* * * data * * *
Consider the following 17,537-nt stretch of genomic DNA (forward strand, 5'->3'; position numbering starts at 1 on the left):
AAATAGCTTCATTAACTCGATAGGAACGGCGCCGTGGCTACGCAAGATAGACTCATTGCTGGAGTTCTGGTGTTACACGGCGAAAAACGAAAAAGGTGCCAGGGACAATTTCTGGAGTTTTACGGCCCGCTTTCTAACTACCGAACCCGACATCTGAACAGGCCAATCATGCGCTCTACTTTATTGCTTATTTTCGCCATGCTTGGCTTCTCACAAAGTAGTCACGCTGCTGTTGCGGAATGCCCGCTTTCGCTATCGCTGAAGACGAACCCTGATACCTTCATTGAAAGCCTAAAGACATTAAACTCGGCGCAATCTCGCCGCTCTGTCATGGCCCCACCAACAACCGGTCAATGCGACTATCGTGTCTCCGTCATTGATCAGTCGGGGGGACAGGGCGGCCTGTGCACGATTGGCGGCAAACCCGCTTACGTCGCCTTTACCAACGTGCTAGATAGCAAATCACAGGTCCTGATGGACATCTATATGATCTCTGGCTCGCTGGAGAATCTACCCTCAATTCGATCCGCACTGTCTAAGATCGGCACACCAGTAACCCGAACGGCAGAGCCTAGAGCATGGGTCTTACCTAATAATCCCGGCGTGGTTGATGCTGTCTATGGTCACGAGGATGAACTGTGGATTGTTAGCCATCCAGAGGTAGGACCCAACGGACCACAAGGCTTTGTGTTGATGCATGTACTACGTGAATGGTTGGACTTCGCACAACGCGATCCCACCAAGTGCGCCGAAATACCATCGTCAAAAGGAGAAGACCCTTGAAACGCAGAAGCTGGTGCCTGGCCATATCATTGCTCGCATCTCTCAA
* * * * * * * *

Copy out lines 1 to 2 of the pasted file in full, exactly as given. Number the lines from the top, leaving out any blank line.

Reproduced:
Consider the following 17,537-nt stretch of genomic DNA (forward strand, 5'->3'; position numbering starts at 1 on the left):
AAATAGCTTCATTAACTCGATAGGAACGGCGCCGTGGCTACGCAAGATAGACTCATTGCTGGAGTTCTGGTGTTACACGGCGAAAAACGAAAAAGGTGCCAGGGACAATTTCTGGAGTTTTACGGCCCGCTTTCTAACTACCGAACCCGACATCTGAACAGGCCAATCATGCGCTCTACTTTATTGCTTATTTTCGCCATGCTTGGCTTCTCACAAAGTAGTCACGCTGCTGTTGCGGAATGCCCGCTTTCGCTATCGCTGAAGACGAACCCTGATACCTTCATTGAAAGCCTAAAGACATTAAACTCGGCGCAATCTCGCCGCTCTGTCATGGCCCCACCAACAACCGGTCAATGCGACTATCGTGTCTCCGTCATTGATCAGTCGGGGGGACAGGGCGGCCTGTGCACGATTGGCGGCAAACCCGCTTACGTCGCCTTTACCAACGTGCTAGATAGCAAATCACAGGTCCTGATGGACATCTATATGATCTCTGGCTCGCTGGAGAATCTACCCTCAATTCGATCCGCACTGTCTAAGATCGGCACACCAGTAACCCGAACGGCAGAGCCTAGAGCATGGGTCTTACCTAATAATCCCGGCGTGGTTGATGCTGTCTATGGTCACGAGGATGAACTGTGGATTGTTAGCCATCCAGAGGTAGGACCCAACGGACCACAAGGCTTTGTGTTGATGCATGTACTACGTGAATGGTTGGACTTCGCACAACGCGATCCCACCAAGTGCGCCGAAATACCATCGTCAAAAGGAGAAGACCCTTGAAACGCAGAAGCTGGTGCCTGGCCATATCATTGCTCGCATCTCTCAA